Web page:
Plastic pollution: time to fightback plastic fake outs

With more than 400 million tonnes of plastic produced each year worldwide and our Blue planet drowning in plastics, Surfrider Foundation Europe together with the Rethink Plastic alliance alert on the risks posed by initiatives presented as “magic bullet” solutions.

For immediate release: Biarritz (France), July 22nd 2020

As part of its “Break the plastic wave” campaign, and in collaboration with the Rethink Plastic alliance, Surfrider Foundation Europe releases today and over the next two weeks, new infographics developed together with the media Qu’est ce qu’on fait on false solutions to plastic pollution. These infographics illustrate the problems posed by three initiatives with alarming data and highlight instead true ideas for action.  

“The only solution to plastic pollution is to reduce plastic production and consumption at source. For it to happen, we need to fight plastic fakes out that are diverting us all away from cutting plastic”

Says Diane Beaumenay, one of the two coordinators of the ‘Break the Plastic Wave’ campaign at Surfrider Foundation Europe.

9.2 billion tonnes of plastic have been produced since the 1950s and more than half have been produced since 2000. With an average of 8 million tons of plastic reaching the ocean every year (1), there is no longer any doubt today about the plastic crisis we’re facing and the urgency to act.  

The solutions to stop the flood of plastics are known and within reach but are often overshadowed by initiatives presented as silver bullets while their impacts are limited and sometimes even counterproductive. They create confusion at the expense of the environment and of citizens’ will to buy and consume more responsibly. False solutions, yet, contribute to plastic pollution as they perpetuate the belief we can continue producing again and again more plastics. They contribute to rampant greenwashing around the plastic pollution issue so for companies not to stop their plastic production, and mask the reality that this plastic should not be there in the first place. 

The infographics shed light on 3 initiatives – recycling, bioplastics and cleaning-up the ocean – that are, to varying degrees, ineffective in the face of the scale of plastic pollution. For some, claims they echo are not accurate, in other cases the ‘solutions’ they bring are inexistent, increase the issue, and are not proportionate to the problems:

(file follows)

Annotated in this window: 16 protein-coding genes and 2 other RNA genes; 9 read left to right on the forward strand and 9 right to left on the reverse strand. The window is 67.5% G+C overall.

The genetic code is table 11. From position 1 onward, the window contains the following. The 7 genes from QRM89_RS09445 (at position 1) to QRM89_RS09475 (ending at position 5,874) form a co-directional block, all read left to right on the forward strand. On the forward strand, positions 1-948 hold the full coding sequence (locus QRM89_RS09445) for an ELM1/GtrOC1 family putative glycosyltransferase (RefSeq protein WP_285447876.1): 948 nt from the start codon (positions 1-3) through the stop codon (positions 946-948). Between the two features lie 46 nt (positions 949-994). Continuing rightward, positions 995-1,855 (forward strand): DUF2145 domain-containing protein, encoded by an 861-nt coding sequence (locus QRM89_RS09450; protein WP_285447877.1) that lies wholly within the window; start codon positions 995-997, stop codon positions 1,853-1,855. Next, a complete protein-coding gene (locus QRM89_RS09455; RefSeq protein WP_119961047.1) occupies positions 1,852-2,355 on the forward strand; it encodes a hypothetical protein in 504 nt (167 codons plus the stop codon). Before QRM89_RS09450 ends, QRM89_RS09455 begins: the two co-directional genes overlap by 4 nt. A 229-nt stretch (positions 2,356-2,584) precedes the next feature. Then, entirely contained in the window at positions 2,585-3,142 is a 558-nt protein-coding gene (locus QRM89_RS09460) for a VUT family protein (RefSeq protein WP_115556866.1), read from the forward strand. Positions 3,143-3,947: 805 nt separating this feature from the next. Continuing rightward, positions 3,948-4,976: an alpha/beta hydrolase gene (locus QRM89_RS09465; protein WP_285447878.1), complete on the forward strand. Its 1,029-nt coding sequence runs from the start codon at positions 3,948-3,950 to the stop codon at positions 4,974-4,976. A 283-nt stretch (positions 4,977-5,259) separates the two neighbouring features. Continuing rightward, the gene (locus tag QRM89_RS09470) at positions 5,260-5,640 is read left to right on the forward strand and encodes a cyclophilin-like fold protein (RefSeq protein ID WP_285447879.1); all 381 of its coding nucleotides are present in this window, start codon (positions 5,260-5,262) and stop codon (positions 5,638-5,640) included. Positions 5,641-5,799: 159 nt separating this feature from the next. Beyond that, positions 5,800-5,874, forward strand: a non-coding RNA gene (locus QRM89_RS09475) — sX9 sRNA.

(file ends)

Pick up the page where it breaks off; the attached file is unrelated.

• Recycling alone will never be able to take care of all the plastics we produce and throw away. Of the 29 million tonnes of plastic waste collected annually in the European Union, we have only been able to recycle one third (2).  


  • Bio-based and biodegradable plastics only have bio as a prefix and cause severe damage to the environment. Plastics which are bio-based are not fully oil-free while the biomass used to produce them are mostly dependent on intensive farming, which is particularly harmful to the environment. On the other side, biodegradable plastics can only degrade within a reasonable timeframe under very specific conditions (e.g. industrial composting). In nature or the ocean, they have major impacts on animals and habitat.  


  • Cleaning: it is unrealistic to think that we will be able to clean the ocean from all the plastics dumped into it over the last 60 years.  In addition to not solving the problem at the source, there is no technology today that can collect the plastic from the ocean without causing damage to the ocean fauna and flora. Only 1% of this plastic waste would float, the rest would be beneath the surface. In such circumstances, it’s hard to think we can do a clean sweep.  

We can all contribute to solving the plastic crisis: industries by rethinking their products and systems, decision-makers by adopting measures supporting real solutions and citizens by changing their consumption patterns and calling on companies and decision-makers to drive change.


Links to the infographics prepared with Qu’est ce qu’on fait:

Infographics on plastic fake out #1 

Infographics on plastic fake out #2

Infographics on plastic fake out #3


  1. Plastic waste inputs from land into the ocean, Jambeck et al., Science, 2015: 
  2. Plastics The Facts 2018, Plastics Europe: 

Press Contacts

Fella Boulazreg, Media contact point, Surfrider Foundation Europe, [email protected] +33 (0)7 67 18 29 71 / + 33 (0) 5 59 23 23 47

Rethink Plastic